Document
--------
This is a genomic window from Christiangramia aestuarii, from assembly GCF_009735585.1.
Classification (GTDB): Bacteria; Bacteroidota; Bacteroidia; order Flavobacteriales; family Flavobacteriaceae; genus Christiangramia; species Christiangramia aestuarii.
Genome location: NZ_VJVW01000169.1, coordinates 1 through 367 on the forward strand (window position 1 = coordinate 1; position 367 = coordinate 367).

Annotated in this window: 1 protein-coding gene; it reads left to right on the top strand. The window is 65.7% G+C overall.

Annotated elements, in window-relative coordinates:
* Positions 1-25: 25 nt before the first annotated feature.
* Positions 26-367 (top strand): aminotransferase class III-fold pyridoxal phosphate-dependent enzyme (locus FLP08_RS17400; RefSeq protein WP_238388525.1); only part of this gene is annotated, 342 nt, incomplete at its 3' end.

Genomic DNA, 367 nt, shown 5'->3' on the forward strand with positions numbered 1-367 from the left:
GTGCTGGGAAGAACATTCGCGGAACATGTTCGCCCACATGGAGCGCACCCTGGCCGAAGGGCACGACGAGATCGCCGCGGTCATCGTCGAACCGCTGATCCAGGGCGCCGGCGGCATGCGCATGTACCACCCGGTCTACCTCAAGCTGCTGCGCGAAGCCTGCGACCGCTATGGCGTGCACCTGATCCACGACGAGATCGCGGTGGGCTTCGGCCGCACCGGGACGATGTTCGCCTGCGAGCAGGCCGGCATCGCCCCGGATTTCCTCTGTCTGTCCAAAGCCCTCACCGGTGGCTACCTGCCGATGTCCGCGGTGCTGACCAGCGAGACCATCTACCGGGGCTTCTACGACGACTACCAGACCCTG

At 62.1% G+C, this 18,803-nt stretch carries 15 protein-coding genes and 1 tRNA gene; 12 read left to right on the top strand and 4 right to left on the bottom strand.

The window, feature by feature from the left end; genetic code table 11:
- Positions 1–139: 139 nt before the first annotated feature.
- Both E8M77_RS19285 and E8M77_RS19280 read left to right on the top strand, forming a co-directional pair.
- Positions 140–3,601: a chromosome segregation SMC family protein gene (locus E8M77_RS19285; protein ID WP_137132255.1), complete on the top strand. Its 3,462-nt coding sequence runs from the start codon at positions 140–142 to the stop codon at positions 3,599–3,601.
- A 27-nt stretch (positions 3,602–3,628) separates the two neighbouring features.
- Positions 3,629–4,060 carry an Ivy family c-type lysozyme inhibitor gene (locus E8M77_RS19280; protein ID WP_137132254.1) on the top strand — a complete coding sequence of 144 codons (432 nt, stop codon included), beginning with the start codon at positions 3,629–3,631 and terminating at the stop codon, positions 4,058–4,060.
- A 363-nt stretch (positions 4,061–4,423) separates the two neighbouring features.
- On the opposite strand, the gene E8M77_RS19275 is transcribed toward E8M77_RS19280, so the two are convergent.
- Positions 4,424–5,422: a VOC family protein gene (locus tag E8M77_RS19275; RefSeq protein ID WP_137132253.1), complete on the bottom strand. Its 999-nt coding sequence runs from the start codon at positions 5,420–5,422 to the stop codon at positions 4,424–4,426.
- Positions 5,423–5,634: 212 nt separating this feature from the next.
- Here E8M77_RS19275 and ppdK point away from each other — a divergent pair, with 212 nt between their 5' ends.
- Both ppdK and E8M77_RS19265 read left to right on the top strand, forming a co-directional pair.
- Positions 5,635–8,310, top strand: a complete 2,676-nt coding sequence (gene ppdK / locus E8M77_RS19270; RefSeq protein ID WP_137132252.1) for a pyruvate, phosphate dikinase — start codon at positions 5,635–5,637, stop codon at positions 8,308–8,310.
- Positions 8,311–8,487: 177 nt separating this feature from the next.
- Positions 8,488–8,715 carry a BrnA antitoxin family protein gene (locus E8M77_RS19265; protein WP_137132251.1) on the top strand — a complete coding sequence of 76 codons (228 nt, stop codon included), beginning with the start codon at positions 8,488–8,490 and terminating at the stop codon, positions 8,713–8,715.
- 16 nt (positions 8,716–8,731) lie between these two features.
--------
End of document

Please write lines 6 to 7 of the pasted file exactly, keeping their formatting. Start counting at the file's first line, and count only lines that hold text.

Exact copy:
* Positions 1-25: 25 nt before the first annotated feature.
* Positions 26-367 (top strand): aminotransferase class III-fold pyridoxal phosphate-dependent enzyme (locus FLP08_RS17400; RefSeq protein WP_238388525.1); only part of this gene is annotated, 342 nt, incomplete at its 3' end.